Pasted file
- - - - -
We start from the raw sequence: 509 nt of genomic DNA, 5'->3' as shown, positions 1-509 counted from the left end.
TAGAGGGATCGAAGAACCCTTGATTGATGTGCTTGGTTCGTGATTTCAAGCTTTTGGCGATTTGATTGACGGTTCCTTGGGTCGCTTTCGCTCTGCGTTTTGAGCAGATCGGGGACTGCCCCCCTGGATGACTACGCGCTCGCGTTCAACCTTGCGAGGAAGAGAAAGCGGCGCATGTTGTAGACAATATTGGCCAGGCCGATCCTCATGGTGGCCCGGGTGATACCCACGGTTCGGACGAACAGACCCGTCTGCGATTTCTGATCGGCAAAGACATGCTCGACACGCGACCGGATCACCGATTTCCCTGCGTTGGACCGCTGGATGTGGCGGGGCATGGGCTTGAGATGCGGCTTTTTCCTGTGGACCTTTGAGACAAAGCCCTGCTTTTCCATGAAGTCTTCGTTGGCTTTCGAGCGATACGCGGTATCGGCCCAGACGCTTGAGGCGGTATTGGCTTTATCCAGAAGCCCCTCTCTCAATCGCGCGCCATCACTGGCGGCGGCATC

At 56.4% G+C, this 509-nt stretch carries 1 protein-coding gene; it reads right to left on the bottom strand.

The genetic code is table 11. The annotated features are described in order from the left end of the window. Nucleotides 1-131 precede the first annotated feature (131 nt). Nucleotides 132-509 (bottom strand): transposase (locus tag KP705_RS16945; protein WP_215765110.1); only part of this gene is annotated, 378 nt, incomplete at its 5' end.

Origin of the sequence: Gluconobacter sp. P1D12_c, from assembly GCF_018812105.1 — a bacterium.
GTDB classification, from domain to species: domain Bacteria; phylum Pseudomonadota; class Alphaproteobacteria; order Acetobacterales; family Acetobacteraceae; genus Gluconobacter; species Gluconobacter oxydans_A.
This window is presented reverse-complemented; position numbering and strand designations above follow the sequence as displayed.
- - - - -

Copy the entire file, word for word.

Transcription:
We start from the raw sequence: 509 nt of genomic DNA, 5'->3' as shown, positions 1-509 counted from the left end.
TAGAGGGATCGAAGAACCCTTGATTGATGTGCTTGGTTCGTGATTTCAAGCTTTTGGCGATTTGATTGACGGTTCCTTGGGTCGCTTTCGCTCTGCGTTTTGAGCAGATCGGGGACTGCCCCCCTGGATGACTACGCGCTCGCGTTCAACCTTGCGAGGAAGAGAAAGCGGCGCATGTTGTAGACAATATTGGCCAGGCCGATCCTCATGGTGGCCCGGGTGATACCCACGGTTCGGACGAACAGACCCGTCTGCGATTTCTGATCGGCAAAGACATGCTCGACACGCGACCGGATCACCGATTTCCCTGCGTTGGACCGCTGGATGTGGCGGGGCATGGGCTTGAGATGCGGCTTTTTCCTGTGGACCTTTGAGACAAAGCCCTGCTTTTCCATGAAGTCTTCGTTGGCTTTCGAGCGATACGCGGTATCGGCCCAGACGCTTGAGGCGGTATTGGCTTTATCCAGAAGCCCCTCTCTCAATCGCGCGCCATCACTGGCGGCGGCATC

At 56.4% G+C, this 509-nt stretch carries 1 protein-coding gene; it reads right to left on the bottom strand.

The genetic code is table 11. The annotated features are described in order from the left end of the window. Nucleotides 1-131 precede the first annotated feature (131 nt). Nucleotides 132-509 (bottom strand): transposase (locus tag KP705_RS16945; protein WP_215765110.1); only part of this gene is annotated, 378 nt, incomplete at its 5' end.

Origin of the sequence: Gluconobacter sp. P1D12_c, from assembly GCF_018812105.1 — a bacterium.
GTDB classification, from domain to species: domain Bacteria; phylum Pseudomonadota; class Alphaproteobacteria; order Acetobacterales; family Acetobacteraceae; genus Gluconobacter; species Gluconobacter oxydans_A.
This window is presented reverse-complemented; position numbering and strand designations above follow the sequence as displayed.